PUR@DOM: Encarnacion clubs first-inning RBI double

DUNEDIN, Fla. -- Blue Jays first baseman Edwin Encarnacion is hopeful he can resume batting practice on Tuesday.

Encarnacion hasn't played since suffering a sprained right index finger during the final game of the World Baseball Classic.

The veteran slugger has been hitting off a tee in recent days but has yet to get into a game or face live hitting. He's expected to return within the next few days and is expected to be ready for Opening Day.

"I feel good, I just need to start playing again and I'm going to be all right," Encarnacion said. "I just want to make sure I'll be ready, I don't want to start playing early and get worse. I want to make sure that when I start playing, I want to be 100 percent."

Encarnacion was the Blue Jays' best hitter last season. He hit .280 with career-highs in homers (42) and RBIs (110) and games played (151).

Arencibia will get Opening Day start at catcher

ATL@TOR: Arencibia's solo homer ties the game at 5

DUNEDIN, Fla. -- J.P. Arencibia's wish was granted on Monday morning when the Blue Jays announced that he will be the starting catcher on Opening Day. He then celebrated with his best game of the spring.

Arencibia's status for the April 2 game against the Indians was somewhat in doubt because knuckleballer R.A. Dickey is scheduled to pitch. There was speculation that Dickey would receive a personal catcher this year, but manager John Gibbons confirmed that won't be the case.

The Blue Jays will start Arencibia on Opening Day instead of the duties being handed off to veteran backup Henry Blanco.

"It's huge, you grow up watching Opening Days, excited about Opening Days and then I've been able to be a part of two of them," Arencibia said. "There's no other feeling like that morning when baseball starts. It's humbling, at the beginning it was in jeopardy.

"It was one of those humbling things. But, again, it's not about me, it's about the team and fortunately enough they feel like I've done a good enough job to work with him."

On Monday, Arencibia went 3-for-4 with two homers, a double and five RBIs against the Phillies.

Blanco was the original favorite to catch Dickey because the two played together with the Mets. But Arencibia began working out with Dickey in Nashville during the season, and their relationship continued to build this spring and also while playing for Team USA in the World Baseball Classic.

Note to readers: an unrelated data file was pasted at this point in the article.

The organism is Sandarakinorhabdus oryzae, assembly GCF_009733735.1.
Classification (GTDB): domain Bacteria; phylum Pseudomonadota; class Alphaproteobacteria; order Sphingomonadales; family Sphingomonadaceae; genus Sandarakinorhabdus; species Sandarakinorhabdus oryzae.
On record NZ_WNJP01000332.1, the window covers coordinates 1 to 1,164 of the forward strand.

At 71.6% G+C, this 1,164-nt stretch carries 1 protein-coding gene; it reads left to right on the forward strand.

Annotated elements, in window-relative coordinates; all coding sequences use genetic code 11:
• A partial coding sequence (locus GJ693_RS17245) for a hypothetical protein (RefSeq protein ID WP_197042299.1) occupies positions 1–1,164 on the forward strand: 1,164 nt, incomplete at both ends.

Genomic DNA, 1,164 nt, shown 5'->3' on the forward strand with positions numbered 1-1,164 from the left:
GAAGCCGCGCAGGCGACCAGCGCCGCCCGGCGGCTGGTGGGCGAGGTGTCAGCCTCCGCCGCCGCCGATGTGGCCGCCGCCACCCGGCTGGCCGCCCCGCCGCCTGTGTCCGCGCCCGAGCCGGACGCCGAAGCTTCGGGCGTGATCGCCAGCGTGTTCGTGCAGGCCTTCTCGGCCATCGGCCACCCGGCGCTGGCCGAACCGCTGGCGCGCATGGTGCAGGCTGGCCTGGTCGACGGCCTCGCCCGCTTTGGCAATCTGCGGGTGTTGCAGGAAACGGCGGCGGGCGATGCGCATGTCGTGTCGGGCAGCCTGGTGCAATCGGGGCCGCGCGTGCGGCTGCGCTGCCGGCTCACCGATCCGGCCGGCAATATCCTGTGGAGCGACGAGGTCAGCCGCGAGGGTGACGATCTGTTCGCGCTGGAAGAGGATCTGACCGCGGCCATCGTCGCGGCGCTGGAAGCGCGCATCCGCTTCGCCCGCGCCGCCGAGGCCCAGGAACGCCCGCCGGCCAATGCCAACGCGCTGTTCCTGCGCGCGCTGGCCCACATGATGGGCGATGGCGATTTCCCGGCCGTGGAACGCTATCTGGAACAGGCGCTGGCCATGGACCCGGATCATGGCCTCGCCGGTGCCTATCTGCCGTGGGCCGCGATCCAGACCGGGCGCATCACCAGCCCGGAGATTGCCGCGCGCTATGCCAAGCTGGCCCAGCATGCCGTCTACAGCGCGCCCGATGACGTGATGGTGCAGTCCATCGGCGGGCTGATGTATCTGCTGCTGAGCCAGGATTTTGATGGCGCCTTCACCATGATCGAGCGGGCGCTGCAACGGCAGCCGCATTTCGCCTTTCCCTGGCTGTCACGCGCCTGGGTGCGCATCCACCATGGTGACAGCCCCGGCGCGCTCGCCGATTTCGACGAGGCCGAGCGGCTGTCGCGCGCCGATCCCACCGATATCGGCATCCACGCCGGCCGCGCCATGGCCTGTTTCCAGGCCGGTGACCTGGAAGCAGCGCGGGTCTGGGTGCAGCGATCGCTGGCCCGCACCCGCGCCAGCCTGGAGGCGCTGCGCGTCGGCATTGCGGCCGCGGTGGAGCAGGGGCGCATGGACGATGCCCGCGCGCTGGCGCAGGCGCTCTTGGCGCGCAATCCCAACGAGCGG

Arencibia caught both of Dickey's starts at the Classic and showed enough that the Blue Jays are now comfortable with him handling the workload during the regular season.

That development comes as positive news for Arencibia, because he won't be forced to sit every fifth game. There's not an exact number of starts Arencibia will receive this season, but the lone obstacle has been cleared and now he'll just need occasional time off to rest.

"I want to catch as much as I can," Arencibia said. "I've always said that I want to play every day if I could. I understand that it's not the case, but I want to be up there and catching as much as anybody else in the league.

"That's something I take pride in. I feel like I'm durable back there and obviously, too, is offensively I can help this team as well."

Four players sent down in next round of cuts

NYY@TOR: Gose makes an outstanding diving catch

DUNEDIN, Fla. -- The Blue Jays' projected 25-man roster became a little more clear Monday morning when the club announced another series of cuts.

Right-hander Dave Bush, right-hander Brad Lincoln, outfielder Anthony Gose and catcher Josh Thole were all sent to Minor League camp prior to the club's afternoon game versus the Phillies.

Back-up catcher Mike Nickeas also was informed he won't make the Opening Day roster but will remain with the big league club until they finish a two-game series in Philadelphia at the end of Spring Training.

There were no real surprises in the Blue Jays' decisions but it does mean that Henry Blanco has officially won the backup catcher position. Blanco was the clear-cut favorite heading into camp but did receive some competition from Thole and, to a much lesser extent, Nickeas.

Bush had been in the mix for the long reliever role but was considered a longshot behind Brett Cecil and Jeremy Jeffress. Bush's slim chances of making the team evaporated when he surrendered six runs in only two innings against the Red Sox on Sunday.

All four players sent to the Minors on Monday are expected to start the year at Triple-A Buffalo. The Blue Jays now have 34 players remaining in camp.